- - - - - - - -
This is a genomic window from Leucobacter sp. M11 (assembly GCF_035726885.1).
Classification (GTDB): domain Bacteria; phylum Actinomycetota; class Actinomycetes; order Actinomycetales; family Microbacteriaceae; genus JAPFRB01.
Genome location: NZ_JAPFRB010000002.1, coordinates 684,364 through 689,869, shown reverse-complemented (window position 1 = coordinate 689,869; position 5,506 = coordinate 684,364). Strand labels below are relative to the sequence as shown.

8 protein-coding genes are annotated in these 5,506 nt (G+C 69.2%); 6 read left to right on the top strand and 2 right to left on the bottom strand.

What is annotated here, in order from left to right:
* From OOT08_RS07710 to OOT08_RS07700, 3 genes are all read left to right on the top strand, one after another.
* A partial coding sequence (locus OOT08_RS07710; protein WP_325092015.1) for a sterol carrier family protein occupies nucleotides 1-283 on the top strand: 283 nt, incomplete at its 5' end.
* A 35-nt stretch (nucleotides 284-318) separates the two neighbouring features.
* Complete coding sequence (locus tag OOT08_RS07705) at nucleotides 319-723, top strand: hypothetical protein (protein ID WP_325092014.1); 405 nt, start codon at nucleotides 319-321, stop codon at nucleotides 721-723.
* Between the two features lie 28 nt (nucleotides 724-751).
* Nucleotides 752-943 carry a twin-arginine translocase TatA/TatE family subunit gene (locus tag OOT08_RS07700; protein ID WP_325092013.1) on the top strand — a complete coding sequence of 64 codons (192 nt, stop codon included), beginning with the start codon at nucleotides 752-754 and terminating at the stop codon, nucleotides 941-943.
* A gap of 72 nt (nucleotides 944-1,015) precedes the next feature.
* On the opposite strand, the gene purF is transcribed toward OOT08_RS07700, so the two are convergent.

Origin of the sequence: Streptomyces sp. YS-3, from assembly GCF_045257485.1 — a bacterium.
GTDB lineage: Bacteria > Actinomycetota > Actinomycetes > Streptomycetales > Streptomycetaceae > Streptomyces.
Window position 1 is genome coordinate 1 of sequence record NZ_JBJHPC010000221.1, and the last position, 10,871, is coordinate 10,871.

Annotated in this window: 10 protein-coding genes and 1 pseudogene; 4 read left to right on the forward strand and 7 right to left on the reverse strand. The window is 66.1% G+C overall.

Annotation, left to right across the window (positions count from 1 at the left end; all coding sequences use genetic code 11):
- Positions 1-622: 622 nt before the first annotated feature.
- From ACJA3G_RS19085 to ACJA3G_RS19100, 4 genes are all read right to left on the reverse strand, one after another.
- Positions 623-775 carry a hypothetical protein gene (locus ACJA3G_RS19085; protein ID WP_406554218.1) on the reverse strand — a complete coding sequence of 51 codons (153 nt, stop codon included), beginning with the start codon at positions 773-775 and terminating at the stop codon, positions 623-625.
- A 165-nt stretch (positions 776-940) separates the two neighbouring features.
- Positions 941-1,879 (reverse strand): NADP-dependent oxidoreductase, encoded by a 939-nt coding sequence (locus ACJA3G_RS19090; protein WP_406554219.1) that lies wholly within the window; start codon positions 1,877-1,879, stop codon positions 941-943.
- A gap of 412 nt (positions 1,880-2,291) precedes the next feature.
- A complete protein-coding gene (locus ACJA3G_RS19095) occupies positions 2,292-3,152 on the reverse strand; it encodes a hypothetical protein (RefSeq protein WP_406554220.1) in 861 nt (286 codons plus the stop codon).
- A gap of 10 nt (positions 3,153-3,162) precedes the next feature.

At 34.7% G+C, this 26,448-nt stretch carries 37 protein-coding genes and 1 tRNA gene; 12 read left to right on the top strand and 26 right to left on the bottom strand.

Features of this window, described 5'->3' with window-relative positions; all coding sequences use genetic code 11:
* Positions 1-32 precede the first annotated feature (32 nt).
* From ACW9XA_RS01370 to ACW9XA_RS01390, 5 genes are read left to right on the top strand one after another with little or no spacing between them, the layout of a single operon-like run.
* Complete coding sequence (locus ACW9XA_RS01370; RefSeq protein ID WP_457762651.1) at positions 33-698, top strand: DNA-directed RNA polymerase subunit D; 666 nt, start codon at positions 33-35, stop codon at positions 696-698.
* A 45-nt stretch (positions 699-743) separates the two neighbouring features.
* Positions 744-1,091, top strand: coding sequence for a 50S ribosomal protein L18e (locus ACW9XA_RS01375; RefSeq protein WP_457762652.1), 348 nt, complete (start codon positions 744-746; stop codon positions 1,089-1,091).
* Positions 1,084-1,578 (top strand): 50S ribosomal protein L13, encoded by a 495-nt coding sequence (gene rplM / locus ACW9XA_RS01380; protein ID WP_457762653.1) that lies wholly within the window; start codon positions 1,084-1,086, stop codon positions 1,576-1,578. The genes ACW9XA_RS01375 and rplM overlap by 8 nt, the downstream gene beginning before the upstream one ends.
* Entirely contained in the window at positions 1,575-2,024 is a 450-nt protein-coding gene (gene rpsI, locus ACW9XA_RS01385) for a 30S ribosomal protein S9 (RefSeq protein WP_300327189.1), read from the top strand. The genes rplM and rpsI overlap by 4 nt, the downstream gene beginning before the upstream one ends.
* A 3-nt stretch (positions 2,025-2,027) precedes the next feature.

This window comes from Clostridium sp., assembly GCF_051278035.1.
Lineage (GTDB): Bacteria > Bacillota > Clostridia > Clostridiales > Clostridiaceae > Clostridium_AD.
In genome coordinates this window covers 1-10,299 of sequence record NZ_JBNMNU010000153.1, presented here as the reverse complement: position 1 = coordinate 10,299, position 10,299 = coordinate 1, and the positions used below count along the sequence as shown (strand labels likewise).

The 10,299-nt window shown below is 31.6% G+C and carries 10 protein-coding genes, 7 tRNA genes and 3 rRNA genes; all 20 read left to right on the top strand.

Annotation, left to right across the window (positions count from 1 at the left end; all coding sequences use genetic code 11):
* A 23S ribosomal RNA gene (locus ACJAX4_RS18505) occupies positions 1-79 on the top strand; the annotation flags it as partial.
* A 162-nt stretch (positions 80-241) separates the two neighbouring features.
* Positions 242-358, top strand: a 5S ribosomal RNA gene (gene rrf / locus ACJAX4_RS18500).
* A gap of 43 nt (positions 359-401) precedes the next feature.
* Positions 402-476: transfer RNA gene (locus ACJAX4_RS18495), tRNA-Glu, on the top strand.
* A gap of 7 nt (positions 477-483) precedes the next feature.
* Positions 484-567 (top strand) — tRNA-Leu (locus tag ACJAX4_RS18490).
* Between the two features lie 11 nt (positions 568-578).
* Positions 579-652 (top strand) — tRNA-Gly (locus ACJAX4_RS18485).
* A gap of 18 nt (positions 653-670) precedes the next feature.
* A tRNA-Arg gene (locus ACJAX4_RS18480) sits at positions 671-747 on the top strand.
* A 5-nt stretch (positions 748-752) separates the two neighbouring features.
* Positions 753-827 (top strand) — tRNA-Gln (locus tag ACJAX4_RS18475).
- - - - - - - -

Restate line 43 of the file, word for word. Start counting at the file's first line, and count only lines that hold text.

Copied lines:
* A 162-nt stretch (positions 80-241) separates the two neighbouring features.